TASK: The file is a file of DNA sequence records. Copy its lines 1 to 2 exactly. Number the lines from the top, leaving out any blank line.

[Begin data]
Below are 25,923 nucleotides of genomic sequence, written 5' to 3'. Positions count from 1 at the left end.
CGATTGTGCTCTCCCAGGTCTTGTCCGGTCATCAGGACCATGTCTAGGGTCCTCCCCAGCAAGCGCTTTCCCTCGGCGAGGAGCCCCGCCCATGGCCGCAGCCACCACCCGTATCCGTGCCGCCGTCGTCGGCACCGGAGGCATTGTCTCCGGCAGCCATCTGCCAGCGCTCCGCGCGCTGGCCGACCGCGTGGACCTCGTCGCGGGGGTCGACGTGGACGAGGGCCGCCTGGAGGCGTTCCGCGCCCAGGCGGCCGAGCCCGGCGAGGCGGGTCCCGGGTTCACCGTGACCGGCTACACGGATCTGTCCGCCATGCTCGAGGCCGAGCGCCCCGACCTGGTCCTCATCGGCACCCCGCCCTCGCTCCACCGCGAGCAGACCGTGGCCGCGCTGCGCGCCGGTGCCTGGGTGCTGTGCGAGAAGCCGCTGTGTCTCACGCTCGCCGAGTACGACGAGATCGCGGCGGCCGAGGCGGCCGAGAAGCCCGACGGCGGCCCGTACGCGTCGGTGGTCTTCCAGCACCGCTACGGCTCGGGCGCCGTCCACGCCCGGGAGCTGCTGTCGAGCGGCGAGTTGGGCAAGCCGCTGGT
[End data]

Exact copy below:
Below are 25,923 nucleotides of genomic sequence, written 5' to 3'. Positions count from 1 at the left end.
CGATTGTGCTCTCCCAGGTCTTGTCCGGTCATCAGGACCATGTCTAGGGTCCTCCCCAGCAAGCGCTTTCCCTCGGCGAGGAGCCCCGCCCATGGCCGCAGCCACCACCCGTATCCGTGCCGCCGTCGTCGGCACCGGAGGCATTGTCTCCGGCAGCCATCTGCCAGCGCTCCGCGCGCTGGCCGACCGCGTGGACCTCGTCGCGGGGGTCGACGTGGACGAGGGCCGCCTGGAGGCGTTCCGCGCCCAGGCGGCCGAGCCCGGCGAGGCGGGTCCCGGGTTCACCGTGACCGGCTACACGGATCTGTCCGCCATGCTCGAGGCCGAGCGCCCCGACCTGGTCCTCATCGGCACCCCGCCCTCGCTCCACCGCGAGCAGACCGTGGCCGCGCTGCGCGCCGGTGCCTGGGTGCTGTGCGAGAAGCCGCTGTGTCTCACGCTCGCCGAGTACGACGAGATCGCGGCGGCCGAGGCGGCCGAGAAGCCCGACGGCGGCCCGTACGCGTCGGTGGTCTTCCAGCACCGCTACGGCTCGGGCGCCGTCCACGCCCGGGAGCTGCTGTCGAGCGGCGAGTTGGGCAAGCCGCTGGT